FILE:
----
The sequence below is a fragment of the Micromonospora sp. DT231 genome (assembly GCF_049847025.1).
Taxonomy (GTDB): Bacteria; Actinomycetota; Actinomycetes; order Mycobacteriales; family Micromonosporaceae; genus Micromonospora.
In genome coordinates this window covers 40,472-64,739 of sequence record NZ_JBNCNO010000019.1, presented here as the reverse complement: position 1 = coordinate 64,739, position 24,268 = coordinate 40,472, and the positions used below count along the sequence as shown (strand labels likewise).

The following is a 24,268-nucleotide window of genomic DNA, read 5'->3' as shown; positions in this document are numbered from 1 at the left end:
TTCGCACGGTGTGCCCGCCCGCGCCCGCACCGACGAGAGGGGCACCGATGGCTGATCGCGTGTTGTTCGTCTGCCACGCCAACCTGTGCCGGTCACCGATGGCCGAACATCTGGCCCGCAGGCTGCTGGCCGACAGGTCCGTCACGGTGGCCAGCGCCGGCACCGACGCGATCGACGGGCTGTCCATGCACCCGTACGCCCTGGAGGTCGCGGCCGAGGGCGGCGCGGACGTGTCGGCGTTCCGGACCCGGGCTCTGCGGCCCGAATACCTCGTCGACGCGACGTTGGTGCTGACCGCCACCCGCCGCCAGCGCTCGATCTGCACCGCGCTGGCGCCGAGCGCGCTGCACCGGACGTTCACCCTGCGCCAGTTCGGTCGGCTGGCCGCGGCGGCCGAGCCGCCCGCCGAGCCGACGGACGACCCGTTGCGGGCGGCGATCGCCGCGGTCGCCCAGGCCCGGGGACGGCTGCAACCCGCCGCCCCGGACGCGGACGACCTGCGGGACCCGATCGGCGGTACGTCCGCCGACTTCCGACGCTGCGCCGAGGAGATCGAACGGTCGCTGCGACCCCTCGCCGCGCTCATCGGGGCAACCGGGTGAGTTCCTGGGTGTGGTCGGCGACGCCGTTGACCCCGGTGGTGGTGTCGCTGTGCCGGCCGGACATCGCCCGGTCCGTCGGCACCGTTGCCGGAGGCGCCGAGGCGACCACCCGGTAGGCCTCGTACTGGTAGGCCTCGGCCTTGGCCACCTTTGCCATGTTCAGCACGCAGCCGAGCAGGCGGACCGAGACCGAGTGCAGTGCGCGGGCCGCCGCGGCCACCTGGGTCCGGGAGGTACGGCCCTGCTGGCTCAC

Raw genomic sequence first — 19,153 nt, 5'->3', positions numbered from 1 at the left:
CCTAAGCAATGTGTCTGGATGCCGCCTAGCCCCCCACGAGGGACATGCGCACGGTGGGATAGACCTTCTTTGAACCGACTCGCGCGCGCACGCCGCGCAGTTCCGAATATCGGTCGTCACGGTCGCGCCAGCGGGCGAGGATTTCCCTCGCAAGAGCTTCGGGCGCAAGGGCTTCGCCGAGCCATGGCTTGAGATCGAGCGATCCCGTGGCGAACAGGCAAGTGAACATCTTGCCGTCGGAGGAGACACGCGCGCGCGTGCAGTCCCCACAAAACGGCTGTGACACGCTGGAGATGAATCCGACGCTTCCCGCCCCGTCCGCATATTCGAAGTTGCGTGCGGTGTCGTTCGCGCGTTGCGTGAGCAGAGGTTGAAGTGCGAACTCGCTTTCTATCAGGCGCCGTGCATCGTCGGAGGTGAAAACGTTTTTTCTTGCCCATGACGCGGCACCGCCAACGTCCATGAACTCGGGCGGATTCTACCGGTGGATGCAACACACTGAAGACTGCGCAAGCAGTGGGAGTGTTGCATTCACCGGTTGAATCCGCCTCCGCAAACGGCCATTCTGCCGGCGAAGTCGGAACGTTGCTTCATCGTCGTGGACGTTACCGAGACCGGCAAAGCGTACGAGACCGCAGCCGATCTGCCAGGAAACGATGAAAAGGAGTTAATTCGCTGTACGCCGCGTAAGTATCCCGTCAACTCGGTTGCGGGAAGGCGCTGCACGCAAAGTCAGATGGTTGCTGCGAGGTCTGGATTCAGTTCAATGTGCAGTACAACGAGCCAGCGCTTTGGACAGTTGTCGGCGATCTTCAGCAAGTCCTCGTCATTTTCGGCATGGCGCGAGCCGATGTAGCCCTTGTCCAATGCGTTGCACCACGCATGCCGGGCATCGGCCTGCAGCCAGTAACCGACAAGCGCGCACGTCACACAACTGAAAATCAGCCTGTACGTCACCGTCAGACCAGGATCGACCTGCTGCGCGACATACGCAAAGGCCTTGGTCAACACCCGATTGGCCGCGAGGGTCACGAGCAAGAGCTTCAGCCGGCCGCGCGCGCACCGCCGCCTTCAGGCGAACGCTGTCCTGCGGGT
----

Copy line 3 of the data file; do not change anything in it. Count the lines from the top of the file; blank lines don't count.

In genome coordinates this window covers 40,472-64,739 of sequence record NZ_JBNCNO010000019.1, presented here as the reverse complement: position 1 = coordinate 64,739, position 24,268 = coordinate 40,472, and the positions used below count along the sequence as shown (strand labels likewise).